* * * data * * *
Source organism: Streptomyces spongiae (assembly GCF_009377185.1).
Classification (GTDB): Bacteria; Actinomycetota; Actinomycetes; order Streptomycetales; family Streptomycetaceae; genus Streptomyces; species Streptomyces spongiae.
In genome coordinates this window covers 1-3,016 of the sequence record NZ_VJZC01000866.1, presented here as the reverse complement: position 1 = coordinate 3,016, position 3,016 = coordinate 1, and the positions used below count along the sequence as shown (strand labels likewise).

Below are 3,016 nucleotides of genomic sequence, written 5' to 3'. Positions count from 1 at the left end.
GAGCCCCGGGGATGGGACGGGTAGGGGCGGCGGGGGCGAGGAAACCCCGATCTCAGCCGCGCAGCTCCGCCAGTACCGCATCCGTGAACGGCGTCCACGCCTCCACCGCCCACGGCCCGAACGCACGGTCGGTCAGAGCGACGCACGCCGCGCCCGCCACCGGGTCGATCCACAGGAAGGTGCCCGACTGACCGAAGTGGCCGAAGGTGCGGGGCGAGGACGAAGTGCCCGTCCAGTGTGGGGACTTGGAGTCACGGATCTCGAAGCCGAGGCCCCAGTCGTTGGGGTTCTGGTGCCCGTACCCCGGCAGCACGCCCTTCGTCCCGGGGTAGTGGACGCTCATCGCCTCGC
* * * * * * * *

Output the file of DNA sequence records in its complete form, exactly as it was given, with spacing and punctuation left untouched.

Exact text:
Source organism: Streptomyces spongiae (assembly GCF_009377185.1).
Classification (GTDB): Bacteria; Actinomycetota; Actinomycetes; order Streptomycetales; family Streptomycetaceae; genus Streptomyces; species Streptomyces spongiae.
In genome coordinates this window covers 1-3,016 of the sequence record NZ_VJZC01000866.1, presented here as the reverse complement: position 1 = coordinate 3,016, position 3,016 = coordinate 1, and the positions used below count along the sequence as shown (strand labels likewise).

Below are 3,016 nucleotides of genomic sequence, written 5' to 3'. Positions count from 1 at the left end.
GAGCCCCGGGGATGGGACGGGTAGGGGCGGCGGGGGCGAGGAAACCCCGATCTCAGCCGCGCAGCTCCGCCAGTACCGCATCCGTGAACGGCGTCCACGCCTCCACCGCCCACGGCCCGAACGCACGGTCGGTCAGAGCGACGCACGCCGCGCCCGCCACCGGGTCGATCCACAGGAAGGTGCCCGACTGACCGAAGTGGCCGAAGGTGCGGGGCGAGGACGAAGTGCCCGTCCAGTGTGGGGACTTGGAGTCACGGATCTCGAAGCCGAGGCCCCAGTCGTTGGGGTTCTGGTGCCCGTACCCCGGCAGCACGCCCTTCGTCCCGGGGTAGTGGACGCTCATCGCCTCGC